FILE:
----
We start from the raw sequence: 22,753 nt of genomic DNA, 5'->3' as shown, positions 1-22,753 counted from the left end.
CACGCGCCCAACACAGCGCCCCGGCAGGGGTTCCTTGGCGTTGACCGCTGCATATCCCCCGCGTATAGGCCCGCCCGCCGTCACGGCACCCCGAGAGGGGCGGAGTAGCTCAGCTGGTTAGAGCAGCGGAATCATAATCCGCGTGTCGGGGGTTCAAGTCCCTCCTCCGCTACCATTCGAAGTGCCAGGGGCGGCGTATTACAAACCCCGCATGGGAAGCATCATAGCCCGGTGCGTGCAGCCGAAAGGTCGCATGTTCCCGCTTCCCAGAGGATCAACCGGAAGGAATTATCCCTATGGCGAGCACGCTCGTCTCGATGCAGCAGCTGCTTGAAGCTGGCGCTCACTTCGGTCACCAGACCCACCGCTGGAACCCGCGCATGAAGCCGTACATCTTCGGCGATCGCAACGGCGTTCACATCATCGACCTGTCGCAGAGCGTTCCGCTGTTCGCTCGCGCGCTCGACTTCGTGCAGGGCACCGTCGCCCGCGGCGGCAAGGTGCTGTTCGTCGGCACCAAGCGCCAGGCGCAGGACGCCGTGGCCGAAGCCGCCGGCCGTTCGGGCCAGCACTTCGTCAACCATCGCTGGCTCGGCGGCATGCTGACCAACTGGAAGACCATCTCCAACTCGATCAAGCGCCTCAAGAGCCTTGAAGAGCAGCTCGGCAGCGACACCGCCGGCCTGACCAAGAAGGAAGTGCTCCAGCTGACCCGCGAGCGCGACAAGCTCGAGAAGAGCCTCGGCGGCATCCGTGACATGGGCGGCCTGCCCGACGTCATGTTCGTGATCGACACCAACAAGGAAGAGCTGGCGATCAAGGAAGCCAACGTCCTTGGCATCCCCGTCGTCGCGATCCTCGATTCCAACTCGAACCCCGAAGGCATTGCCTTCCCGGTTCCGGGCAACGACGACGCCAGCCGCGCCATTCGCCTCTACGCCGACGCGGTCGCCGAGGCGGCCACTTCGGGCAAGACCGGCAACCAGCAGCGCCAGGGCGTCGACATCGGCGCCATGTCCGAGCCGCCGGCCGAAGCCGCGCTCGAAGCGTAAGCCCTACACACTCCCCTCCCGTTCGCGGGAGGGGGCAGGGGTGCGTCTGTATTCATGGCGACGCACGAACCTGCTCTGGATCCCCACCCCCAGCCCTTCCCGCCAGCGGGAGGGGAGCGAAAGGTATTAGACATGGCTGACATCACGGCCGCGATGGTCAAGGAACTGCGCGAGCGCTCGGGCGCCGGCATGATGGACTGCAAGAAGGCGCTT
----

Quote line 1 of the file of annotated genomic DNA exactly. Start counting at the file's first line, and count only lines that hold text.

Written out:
We start from the raw sequence: 22,753 nt of genomic DNA, 5'->3' as shown, positions 1-22,753 counted from the left end.